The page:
Making way for sleighs during the Great Blizzard

A horse drawn sleigh, 18 March 1888, during the Great Blizzard via the Historic National Weather Service Archives.

Boston’s really really big blizzard dumped 40 to 50 inches of snow over Massachusetts, Connecticut and New York State. The storm, also called “The White Hurricane” arrived in Boston without warning (weather forecasters in the 19th century weren’t thought to be too accurate either). The spring had been unseasonably warm and few were prepared for a 36-hour snowstorm.

Cities like Boston and New York, which were more dependent on receiving outside food and supplies than rural areas, did worst. Snow stranded trains and winds downed telegraph lines — The Boston Globe‘s newfangled telephone remained a rare, surviving link to the outside world. Snow cleared from streets blocked sidewalks until men were hired to freight it away. Mass Moments says the blizzard had the belated effect of inspiring some major infrastructure investments, including burying lines and the nation’s first subway.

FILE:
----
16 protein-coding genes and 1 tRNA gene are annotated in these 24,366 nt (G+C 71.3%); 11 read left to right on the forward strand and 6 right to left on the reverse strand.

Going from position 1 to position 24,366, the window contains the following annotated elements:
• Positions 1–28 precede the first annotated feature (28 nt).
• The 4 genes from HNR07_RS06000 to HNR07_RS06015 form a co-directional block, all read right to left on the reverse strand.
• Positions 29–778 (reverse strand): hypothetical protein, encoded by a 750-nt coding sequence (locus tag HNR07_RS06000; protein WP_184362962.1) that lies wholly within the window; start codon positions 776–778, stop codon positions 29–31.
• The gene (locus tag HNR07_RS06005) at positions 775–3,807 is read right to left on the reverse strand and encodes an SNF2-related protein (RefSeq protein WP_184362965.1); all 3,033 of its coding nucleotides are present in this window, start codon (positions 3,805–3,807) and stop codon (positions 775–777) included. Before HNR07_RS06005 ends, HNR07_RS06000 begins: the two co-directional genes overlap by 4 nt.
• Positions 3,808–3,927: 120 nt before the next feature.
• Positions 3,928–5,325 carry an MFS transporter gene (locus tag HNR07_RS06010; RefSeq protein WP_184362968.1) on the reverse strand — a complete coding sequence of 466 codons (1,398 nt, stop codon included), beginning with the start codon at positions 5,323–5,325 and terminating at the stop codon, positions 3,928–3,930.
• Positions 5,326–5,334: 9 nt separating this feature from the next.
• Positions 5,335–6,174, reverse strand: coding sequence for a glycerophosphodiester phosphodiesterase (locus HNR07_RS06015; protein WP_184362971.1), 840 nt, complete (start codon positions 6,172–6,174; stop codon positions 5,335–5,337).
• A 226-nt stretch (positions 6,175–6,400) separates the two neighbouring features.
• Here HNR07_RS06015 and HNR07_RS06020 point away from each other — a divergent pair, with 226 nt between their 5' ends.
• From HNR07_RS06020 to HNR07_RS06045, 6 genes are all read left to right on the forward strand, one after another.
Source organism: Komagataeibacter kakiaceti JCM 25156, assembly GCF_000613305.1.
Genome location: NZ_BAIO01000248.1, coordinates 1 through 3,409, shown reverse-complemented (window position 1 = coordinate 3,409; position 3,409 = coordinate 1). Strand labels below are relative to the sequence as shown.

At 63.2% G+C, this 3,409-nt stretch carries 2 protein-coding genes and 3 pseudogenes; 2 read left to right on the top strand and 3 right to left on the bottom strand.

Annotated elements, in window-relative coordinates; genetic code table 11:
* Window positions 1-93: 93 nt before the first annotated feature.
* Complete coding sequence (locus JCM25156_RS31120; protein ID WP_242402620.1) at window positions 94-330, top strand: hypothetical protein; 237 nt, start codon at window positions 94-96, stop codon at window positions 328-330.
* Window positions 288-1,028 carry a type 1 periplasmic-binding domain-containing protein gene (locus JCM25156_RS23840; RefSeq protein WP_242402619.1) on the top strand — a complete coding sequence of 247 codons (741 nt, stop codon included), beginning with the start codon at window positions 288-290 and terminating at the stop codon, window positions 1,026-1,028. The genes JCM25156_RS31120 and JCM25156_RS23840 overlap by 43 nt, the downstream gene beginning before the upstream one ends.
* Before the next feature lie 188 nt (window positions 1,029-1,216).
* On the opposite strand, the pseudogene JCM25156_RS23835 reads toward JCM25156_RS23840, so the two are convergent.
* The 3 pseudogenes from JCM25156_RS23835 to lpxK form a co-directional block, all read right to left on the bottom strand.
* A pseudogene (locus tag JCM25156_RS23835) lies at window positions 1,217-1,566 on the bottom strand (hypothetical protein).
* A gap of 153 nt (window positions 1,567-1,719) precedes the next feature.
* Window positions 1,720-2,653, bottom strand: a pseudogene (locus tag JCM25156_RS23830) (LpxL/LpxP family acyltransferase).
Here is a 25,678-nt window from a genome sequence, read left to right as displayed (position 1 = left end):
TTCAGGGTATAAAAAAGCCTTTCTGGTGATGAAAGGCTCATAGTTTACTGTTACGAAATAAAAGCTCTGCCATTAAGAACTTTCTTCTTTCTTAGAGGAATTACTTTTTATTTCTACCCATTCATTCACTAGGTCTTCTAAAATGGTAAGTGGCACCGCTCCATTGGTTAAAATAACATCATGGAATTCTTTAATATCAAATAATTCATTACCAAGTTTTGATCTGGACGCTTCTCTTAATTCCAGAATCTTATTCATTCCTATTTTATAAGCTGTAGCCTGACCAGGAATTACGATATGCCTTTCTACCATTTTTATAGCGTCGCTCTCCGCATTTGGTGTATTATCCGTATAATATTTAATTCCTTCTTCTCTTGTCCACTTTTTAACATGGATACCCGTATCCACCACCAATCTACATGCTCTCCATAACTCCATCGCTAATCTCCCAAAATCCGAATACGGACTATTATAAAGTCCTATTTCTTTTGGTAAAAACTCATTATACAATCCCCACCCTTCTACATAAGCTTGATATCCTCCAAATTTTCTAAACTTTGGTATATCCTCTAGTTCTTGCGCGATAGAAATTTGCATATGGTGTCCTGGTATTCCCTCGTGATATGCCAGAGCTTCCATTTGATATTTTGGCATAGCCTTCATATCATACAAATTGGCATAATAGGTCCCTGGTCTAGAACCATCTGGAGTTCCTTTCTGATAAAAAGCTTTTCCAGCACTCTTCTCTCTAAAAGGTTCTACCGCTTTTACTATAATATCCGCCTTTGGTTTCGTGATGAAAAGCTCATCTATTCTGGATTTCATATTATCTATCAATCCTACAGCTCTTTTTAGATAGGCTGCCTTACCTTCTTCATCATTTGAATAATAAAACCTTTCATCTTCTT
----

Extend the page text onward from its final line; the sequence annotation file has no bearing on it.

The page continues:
Clearing away snow wasn’t typical at the time, under less drastic conditions. The normal treatment for roads before the automobile was to use a snow roller to pack it down. Sleighs and wagons could ride on top of the flattened snow. The Brattleboro Historical Society has a fantastic article on the changing modes of snow removal, including one man’s memories of his father getting up to roll the nearby hills and photos of a horse-drawn wooden snow roll.


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